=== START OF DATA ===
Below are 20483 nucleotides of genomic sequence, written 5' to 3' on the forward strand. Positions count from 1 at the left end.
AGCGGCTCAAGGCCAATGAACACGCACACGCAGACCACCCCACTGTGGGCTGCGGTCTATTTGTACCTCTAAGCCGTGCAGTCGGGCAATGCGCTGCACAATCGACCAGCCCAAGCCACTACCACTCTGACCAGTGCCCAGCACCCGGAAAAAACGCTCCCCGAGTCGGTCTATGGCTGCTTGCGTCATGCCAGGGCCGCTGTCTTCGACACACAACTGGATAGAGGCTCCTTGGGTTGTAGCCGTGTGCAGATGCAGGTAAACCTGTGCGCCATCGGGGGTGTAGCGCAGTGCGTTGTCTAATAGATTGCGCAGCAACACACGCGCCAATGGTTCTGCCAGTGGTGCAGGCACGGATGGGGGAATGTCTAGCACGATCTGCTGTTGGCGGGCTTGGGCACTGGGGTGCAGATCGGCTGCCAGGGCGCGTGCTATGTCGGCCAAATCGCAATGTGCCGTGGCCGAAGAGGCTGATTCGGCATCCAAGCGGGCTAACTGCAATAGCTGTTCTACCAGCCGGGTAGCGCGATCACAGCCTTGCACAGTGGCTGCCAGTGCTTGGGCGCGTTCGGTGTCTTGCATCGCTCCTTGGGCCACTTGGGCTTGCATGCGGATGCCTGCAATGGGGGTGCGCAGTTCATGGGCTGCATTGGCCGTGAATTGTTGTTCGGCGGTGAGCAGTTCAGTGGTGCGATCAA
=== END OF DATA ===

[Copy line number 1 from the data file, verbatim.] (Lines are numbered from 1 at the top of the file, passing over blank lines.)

Below are 20483 nucleotides of genomic sequence, written 5' to 3' on the forward strand. Positions count from 1 at the left end.